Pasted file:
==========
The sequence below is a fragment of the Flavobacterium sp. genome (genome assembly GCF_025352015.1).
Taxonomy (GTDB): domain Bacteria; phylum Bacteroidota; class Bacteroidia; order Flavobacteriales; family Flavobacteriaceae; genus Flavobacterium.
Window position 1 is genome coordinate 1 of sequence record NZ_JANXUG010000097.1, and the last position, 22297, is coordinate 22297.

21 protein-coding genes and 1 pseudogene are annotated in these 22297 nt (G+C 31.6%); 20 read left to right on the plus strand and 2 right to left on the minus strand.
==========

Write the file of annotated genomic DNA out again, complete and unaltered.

The sequence below is a fragment of the Flavobacterium sp. genome (genome assembly GCF_025352015.1).
Taxonomy (GTDB): domain Bacteria; phylum Bacteroidota; class Bacteroidia; order Flavobacteriales; family Flavobacteriaceae; genus Flavobacterium.
Window position 1 is genome coordinate 1 of sequence record NZ_JANXUG010000097.1, and the last position, 22297, is coordinate 22297.

21 protein-coding genes and 1 pseudogene are annotated in these 22297 nt (G+C 31.6%); 20 read left to right on the plus strand and 2 right to left on the minus strand.